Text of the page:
To LLC or not to benefit from better mortgage terms

5 Replies

As many of you are aware, if you own a building in your own name, 1-4 units, you can often get great "FNMA type" financing where you get a decent interest rate, lower DP, and literally locked in with no rate changes for 30 years. I've never been able to get these because our buildings are owned by our LLC.

We own 8 buildings, are semi high net worth so we have alot to lose. I want to be careful. that being said...

Have any of you encountered this and made the decision to take a building out of your LLC to qualify for this better financing? I'm tempted but my lawyer says no, but he makes it clear that's his job, to protect me. He's gone so far as to say he might do it himself if he were in my situation. The issue of course is that you don't have the protection of the LLC if something goes wrong with that particular building. And we do NOT do our own work so this protection is actually relevant. Just not sure, love to hear any thoughts, any ramblings even!

Thank you all!

Hi Kenny - I think about this a lot and have decided it's worth it to take the 30-year fixed.  I hedge with higher liability coverage and feel that as long as your coverage is equal to or greater than your net worth, you're probably going to be okay.  You can also go a step further with a commercial umbrella policy if your net worth calls for it.

I tend to be more worried that rates will spike, sending cap rates much higher and valuations much lower.  I perceive the future inability to refinance commercial debt as a greater risk in terms of loosing my buildings.

Some people will probably just tell you to buy in your own name and transfer to the LLC; that they've never heard of a note being called. I just wonder if that will change if rates go higher, giving banks an incentive to look for low interest notes to rein in. Not sure if that's how it would play out if rates go higher, but it seems to make sense that it could.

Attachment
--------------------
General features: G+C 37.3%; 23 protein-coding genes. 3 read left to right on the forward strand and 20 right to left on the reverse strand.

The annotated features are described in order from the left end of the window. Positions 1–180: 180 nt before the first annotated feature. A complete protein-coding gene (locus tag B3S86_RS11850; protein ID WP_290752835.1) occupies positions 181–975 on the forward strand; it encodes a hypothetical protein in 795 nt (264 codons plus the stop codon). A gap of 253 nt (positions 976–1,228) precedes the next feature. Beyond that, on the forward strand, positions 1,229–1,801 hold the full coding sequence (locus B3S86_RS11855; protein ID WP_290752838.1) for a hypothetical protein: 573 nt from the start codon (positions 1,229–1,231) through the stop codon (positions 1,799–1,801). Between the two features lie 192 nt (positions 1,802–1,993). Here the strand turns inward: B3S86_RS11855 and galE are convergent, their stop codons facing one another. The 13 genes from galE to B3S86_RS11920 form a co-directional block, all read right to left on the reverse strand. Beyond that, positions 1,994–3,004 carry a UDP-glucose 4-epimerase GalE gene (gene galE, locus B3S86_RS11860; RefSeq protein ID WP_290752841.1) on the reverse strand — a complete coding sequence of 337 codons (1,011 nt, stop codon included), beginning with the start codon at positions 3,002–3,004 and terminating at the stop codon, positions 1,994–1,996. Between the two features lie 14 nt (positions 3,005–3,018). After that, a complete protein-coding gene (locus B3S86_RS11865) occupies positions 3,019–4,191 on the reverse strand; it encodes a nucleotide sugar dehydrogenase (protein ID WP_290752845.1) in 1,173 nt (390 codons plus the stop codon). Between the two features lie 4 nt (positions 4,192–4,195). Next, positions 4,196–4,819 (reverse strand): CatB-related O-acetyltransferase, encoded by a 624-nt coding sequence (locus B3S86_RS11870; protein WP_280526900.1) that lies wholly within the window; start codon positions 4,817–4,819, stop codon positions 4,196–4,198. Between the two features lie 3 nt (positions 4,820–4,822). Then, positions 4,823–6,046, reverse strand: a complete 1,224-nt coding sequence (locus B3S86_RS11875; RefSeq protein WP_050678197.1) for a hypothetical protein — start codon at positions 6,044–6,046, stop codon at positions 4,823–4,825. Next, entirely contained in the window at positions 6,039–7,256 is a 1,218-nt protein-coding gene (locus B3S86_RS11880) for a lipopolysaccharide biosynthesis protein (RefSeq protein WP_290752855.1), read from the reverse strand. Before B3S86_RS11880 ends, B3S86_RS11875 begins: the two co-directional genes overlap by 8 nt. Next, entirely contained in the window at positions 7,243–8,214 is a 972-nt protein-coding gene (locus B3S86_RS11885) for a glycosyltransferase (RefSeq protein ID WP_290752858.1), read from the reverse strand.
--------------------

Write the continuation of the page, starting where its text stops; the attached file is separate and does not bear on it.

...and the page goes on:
Finally, I think an investor's strategy will probably differ depending on where they are in their investing career. Early on, as we are, you're really trying to maximize cash flow and build a portfolio. However, if you've owned your buildings for decades and have much more equity in them, you can probably still cash flow well with a commercial note and take advantage of the LLC protection. So a big part of this will depend on how levered you are.

@Kenneth LaVoie as mentioned above you can certainly take the property out of your name for 1 day, close your refinance, then switch it back to your LLC to get a Fannie/Freddie loan. A lot of people do this strategy. It might be $100 extra to file the deed change? Something like that. But you get a significantly different rate and term on a loan. Feel free to tag me if you have any specific questions about it.

Considering that the only group sued more than landlords is doctors, I'd say the benefits of asset protection far outweigh the savings you are looking at.  I'd think twice. 

@Kenneth LaVoie

Why not figure what your payments would be with the 30 yr financing and then work backwards to figure what your LTV would have to be with your current financing and then use that as a target point to pay down to and then refinance...

This way you keep your liability protection, get the same payments as the 30 yr financing and are better protected against a down turn of the market due to the larger equity cushion.

Example 100k note with 30 yr 4% = $477.42, but you could use a 20 yr note at 6% in the LLC and carry $66,638 mortgage to get that same payment $477.42. You would have to pay down $33,362 to do that, but you could just pay it down over time or just make a mental note of what point you need to refinance once it gets to that level.

Just an idea, it may take more time to get positioned for this method, but it will be the best of both worlds...  liability protection and lower payments.

You could also access the equity cushion in each property after doing this with a HELOC to use for private lending, note purchases, acquiring more deals ect.

Jeff V

In my in my case we actually have enough to pay off all of our mortgages. I'm only looking at this Fannie Mae type option to save money over the course of our holding period, now that we're anticipating owning them for life. But I did think of another option. I've got two of these 3/3 loans, currently 60k each with 10 years left. I can take out a cash out refi on my own residence and retire one or both. With my portfolio lender bank, they will let me slide with no appraisal and I'll be about to take out 40k additional, 4.375% 30 year, $500 total closing costs, bi-weekly, one point (I can do no points but the rate will be .5% basis points higher). I take out 20k of my own money plus the 40k and retire 1 of them and my cash flow increases $500 per month. Taking 20k out might be prudent because the stock market is in the top quintile historically (valuation wise). 

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